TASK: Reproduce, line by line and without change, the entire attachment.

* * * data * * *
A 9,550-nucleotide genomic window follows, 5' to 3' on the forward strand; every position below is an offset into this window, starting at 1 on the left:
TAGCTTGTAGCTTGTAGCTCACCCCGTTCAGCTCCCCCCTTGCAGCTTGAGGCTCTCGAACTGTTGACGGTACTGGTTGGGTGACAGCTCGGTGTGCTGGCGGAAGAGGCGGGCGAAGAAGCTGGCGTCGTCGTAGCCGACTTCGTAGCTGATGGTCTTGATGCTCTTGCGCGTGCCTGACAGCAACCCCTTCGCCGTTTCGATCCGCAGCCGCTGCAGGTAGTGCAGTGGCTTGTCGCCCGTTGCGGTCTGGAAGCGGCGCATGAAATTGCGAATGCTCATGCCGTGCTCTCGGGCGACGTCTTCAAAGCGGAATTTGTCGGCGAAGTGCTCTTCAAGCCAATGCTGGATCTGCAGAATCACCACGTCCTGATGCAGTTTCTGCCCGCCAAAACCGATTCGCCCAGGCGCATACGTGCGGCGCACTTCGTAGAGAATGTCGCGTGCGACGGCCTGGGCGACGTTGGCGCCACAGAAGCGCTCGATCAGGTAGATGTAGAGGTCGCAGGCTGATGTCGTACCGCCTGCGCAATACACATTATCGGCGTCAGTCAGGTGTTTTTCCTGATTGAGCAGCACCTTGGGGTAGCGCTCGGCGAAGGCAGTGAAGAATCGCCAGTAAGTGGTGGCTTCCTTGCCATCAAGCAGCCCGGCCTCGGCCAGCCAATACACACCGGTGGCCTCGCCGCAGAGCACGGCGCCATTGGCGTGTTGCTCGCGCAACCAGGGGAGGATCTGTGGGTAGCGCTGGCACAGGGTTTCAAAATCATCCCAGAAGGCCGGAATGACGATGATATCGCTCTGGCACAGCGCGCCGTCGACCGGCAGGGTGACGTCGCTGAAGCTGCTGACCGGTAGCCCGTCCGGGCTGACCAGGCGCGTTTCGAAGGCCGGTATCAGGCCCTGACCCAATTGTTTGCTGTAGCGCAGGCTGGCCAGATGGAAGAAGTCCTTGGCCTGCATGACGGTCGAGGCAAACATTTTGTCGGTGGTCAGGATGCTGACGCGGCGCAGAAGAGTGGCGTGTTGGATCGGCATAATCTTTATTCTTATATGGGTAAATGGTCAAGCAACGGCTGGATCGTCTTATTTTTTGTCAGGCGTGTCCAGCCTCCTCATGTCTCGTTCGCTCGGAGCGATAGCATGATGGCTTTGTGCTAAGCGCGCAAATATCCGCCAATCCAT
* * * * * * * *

A 9,550-nucleotide genomic window follows, 5' to 3' on the forward strand; every position below is an offset into this window, starting at 1 on the left:
TAGCTTGTAGCTTGTAGCTCACCCCGTTCAGCTCCCCCCTTGCAGCTTGAGGCTCTCGAACTGTTGACGGTACTGGTTGGGTGACAGCTCGGTGTGCTGGCGGAAGAGGCGGGCGAAGAAGCTGGCGTCGTCGTAGCCGACTTCGTAGCTGATGGTCTTGATGCTCTTGCGCGTGCCTGACAGCAACCCCTTCGCCGTTTCGATCCGCAGCCGCTGCAGGTAGTGCAGTGGCTTGTCGCCCGTTGCGGTCTGGAAGCGGCGCATGAAATTGCGAATGCTCATGCCGTGCTCTCGGGCGACGTCTTCAAAGCGGAATTTGTCGGCGAAGTGCTCTTCAAGCCAATGCTGGATCTGCAGAATCACCACGTCCTGATGCAGTTTCTGCCCGCCAAAACCGATTCGCCCAGGCGCATACGTGCGGCGCACTTCGTAGAGAATGTCGCGTGCGACGGCCTGGGCGACGTTGGCGCCACAGAAGCGCTCGATCAGGTAGATGTAGAGGTCGCAGGCTGATGTCGTACCGCCTGCGCAATACACATTATCGGCGTCAGTCAGGTGTTTTTCCTGATTGAGCAGCACCTTGGGGTAGCGCTCGGCGAAGGCAGTGAAGAATCGCCAGTAAGTGGTGGCTTCCTTGCCATCAAGCAGCCCGGCCTCGGCCAGCCAATACACACCGGTGGCCTCGCCGCAGAGCACGGCGCCATTGGCGTGTTGCTCGCGCAACCAGGGGAGGATCTGTGGGTAGCGCTGGCACAGGGTTTCAAAATCATCCCAGAAGGCCGGAATGACGATGATATCGCTCTGGCACAGCGCGCCGTCGACCGGCAGGGTGACGTCGCTGAAGCTGCTGACCGGTAGCCCGTCCGGGCTGACCAGGCGCGTTTCGAAGGCCGGTATCAGGCCCTGACCCAATTGTTTGCTGTAGCGCAGGCTGGCCAGATGGAAGAAGTCCTTGGCCTGCATGACGGTCGAGGCAAACATTTTGTCGGTGGTCAGGATGCTGACGCGGCGCAGAAGAGTGGCGTGTTGGATCGGCATAATCTTTATTCTTATATGGGTAAATGGTCAAGCAACGGCTGGATCGTCTTATTTTTTGTCAGGCGTGTCCAGCCTCCTCATGTCTCGTTCGCTCGGAGCGATAGCATGATGGCTTTGTGCTAAGCGCGCAAATATCCGCCAATCCAT